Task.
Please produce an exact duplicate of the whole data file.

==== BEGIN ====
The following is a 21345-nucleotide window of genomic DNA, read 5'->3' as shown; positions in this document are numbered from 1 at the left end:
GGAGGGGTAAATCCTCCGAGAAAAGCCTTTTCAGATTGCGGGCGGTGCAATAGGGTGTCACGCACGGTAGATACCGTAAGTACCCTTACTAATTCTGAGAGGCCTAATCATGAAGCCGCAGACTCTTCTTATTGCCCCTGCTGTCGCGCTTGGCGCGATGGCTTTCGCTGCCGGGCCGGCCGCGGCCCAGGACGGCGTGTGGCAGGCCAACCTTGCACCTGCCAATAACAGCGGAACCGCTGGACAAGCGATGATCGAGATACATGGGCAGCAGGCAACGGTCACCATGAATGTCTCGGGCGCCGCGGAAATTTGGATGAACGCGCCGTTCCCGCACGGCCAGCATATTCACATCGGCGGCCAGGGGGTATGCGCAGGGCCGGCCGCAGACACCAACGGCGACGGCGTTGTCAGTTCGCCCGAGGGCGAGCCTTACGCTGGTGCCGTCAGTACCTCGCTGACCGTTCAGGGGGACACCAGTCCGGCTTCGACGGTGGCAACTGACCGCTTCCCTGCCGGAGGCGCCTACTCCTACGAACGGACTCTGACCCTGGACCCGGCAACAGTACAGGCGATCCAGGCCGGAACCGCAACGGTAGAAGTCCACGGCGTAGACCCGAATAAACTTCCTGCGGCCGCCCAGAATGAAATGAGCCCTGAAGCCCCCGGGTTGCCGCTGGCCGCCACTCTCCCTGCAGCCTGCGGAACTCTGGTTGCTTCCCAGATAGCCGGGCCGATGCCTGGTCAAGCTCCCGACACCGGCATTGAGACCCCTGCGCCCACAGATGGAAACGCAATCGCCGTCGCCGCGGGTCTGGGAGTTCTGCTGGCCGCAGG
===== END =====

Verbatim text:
The following is a 21345-nucleotide window of genomic DNA, read 5'->3' as shown; positions in this document are numbered from 1 at the left end:
GGAGGGGTAAATCCTCCGAGAAAAGCCTTTTCAGATTGCGGGCGGTGCAATAGGGTGTCACGCACGGTAGATACCGTAAGTACCCTTACTAATTCTGAGAGGCCTAATCATGAAGCCGCAGACTCTTCTTATTGCCCCTGCTGTCGCGCTTGGCGCGATGGCTTTCGCTGCCGGGCCGGCCGCGGCCCAGGACGGCGTGTGGCAGGCCAACCTTGCACCTGCCAATAACAGCGGAACCGCTGGACAAGCGATGATCGAGATACATGGGCAGCAGGCAACGGTCACCATGAATGTCTCGGGCGCCGCGGAAATTTGGATGAACGCGCCGTTCCCGCACGGCCAGCATATTCACATCGGCGGCCAGGGGGTATGCGCAGGGCCGGCCGCAGACACCAACGGCGACGGCGTTGTCAGTTCGCCCGAGGGCGAGCCTTACGCTGGTGCCGTCAGTACCTCGCTGACCGTTCAGGGGGACACCAGTCCGGCTTCGACGGTGGCAACTGACCGCTTCCCTGCCGGAGGCGCCTACTCCTACGAACGGACTCTGACCCTGGACCCGGCAACAGTACAGGCGATCCAGGCCGGAACCGCAACGGTAGAAGTCCACGGCGTAGACCCGAATAAACTTCCTGCGGCCGCCCAGAATGAAATGAGCCCTGAAGCCCCCGGGTTGCCGCTGGCCGCCACTCTCCCTGCAGCCTGCGGAACTCTGGTTGCTTCCCAGATAGCCGGGCCGATGCCTGGTCAAGCTCCCGACACCGGCATTGAGACCCCTGCGCCCACAGATGGAAACGCAATCGCCGTCGCCGCGGGTCTGGGAGTTCTGCTGGCCGCAGG